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Federal politicans seek power beyond portfolio

THE Federal politicians judged to be most influential are those who both exercise power in their respective parties in Western Australia, and hold positions of some authority in Canberra.

On the Liberals side of the fence the major players are senators Ian Campbell and Chris Ellison, who have long been regarded as leading power players in WA, as well as rising star Julie Bishop.

All three of these people hold relatively junior ministries and will be aspiring to rise to more senior roles. They will also continue trying to shape the WA Liberal Party.

Ms Bishop had been considered a close supporter of treasurer Peter Costello, and it was considered this might stifle her career progress under Prime Minister John Howard.

Despite this, she was rewarded last year with her appointment as minister for ageing.

Senator Campbell has been active in the Liberal party for many years, having been State president of the Young Liberals in 1982 and 1983.

Last October he was finally promoted to the junior ministry, as minister for local government, territories and roads.

Senator Ellison has held junior ministerial positions since 1997 and has been minister for justice and customs since 2001.

A fourth influential Liberal is Senator David Johnston, a former State president who is yet to obtain a senior role in Canberra.

Dropping off the most influential list this year is Communications Minister Daryl Williams, who announced in April his intention to retire at the next Federal election, which is likely to be held in the next few months.

His retirement means the safe seat of Tangney is up for grabs, and Senator Campbell is reportedly one of the people considering seeking pre-selection.

On the Labor side of the fence, the most senior person from WA is Stephen Smith, who holds the electorate of Perth and is factionally aligned with State president Michelle Roberts, a leader of the ‘new right’ faction.

Mr Smith was a strong backer of Kim Beazley and consequently the ascension of Mark Latham to the leadership of the Labor Party has dented his career path.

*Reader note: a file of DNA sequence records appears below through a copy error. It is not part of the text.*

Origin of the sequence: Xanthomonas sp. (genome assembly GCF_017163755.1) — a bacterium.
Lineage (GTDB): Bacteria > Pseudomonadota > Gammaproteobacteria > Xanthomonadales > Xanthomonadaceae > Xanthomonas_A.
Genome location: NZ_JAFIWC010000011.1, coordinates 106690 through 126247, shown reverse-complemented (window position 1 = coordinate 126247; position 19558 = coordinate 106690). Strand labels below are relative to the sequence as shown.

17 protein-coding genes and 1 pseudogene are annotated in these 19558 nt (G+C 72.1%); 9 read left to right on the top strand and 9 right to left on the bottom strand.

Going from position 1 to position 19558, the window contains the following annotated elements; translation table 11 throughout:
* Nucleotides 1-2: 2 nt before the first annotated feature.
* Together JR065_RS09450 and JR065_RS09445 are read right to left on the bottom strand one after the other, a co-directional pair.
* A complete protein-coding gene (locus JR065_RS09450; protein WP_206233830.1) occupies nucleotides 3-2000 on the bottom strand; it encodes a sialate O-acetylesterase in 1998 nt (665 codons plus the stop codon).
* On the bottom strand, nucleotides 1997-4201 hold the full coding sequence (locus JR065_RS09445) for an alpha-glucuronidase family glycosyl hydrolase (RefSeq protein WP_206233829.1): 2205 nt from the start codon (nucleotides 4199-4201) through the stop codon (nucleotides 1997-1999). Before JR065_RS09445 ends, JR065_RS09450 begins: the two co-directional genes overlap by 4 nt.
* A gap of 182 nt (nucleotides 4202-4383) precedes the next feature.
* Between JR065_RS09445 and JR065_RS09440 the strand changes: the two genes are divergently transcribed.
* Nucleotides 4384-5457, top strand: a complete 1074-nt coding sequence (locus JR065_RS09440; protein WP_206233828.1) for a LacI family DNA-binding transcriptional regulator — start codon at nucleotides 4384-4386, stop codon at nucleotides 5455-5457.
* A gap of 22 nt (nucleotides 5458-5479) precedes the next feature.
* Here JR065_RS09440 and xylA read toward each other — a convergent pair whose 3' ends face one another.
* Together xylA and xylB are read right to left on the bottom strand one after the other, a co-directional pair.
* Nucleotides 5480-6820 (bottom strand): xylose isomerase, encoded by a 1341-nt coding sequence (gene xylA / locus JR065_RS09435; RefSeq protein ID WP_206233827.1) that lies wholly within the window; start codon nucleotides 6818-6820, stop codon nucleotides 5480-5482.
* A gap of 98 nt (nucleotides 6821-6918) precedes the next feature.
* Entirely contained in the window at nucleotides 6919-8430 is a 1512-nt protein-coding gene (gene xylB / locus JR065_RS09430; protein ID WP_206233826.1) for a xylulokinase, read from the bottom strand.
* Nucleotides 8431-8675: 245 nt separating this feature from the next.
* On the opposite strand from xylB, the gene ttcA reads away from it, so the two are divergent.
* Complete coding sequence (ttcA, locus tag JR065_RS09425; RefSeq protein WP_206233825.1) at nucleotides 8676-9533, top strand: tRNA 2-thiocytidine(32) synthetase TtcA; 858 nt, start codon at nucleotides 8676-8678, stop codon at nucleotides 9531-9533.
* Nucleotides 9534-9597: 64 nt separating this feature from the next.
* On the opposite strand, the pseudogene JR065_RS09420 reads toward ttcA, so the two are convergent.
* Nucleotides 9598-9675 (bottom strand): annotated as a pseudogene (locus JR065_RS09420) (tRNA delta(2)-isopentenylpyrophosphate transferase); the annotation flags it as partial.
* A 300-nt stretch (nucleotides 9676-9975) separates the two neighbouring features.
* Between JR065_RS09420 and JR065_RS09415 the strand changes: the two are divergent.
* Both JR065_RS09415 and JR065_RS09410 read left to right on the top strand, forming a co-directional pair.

He is still in the shadow ministry but his portfolio of immigration is a major demotion from his previous roles, when he was spokesman on health and communications.

Mr Smith’s successor as State secretary of the Labor Party was Senator Chris Evans, who is Labor’s defence spokesman.

The Labor senator making the biggest news in recent weeks has been Mark Bishop, who is Labor customs spokes-man and, more importantly, a member of the ‘right’ faction.

It was Senator Bishop who first raised allegations of vote rigging against two major left-wing unions.

His allegations have opened a can of worms for Labor, which is now struggling to manage a succession of embarrassing revelations about branch stacking and vote rigging.

Former premier Carmen Lawrence is considered a write-off by many observers.

Nevertheless, her influence in the Labor Party was highlighted last year when she won a popular vote for the position of party president.

The final Federal politician on the most influential list is Democrats senator Andrew Murray.

His term as a senator lasts until June 2008, so even if support for the Democrats collapses at the next election, he will be around for several years.

This could place him in a powerful position.

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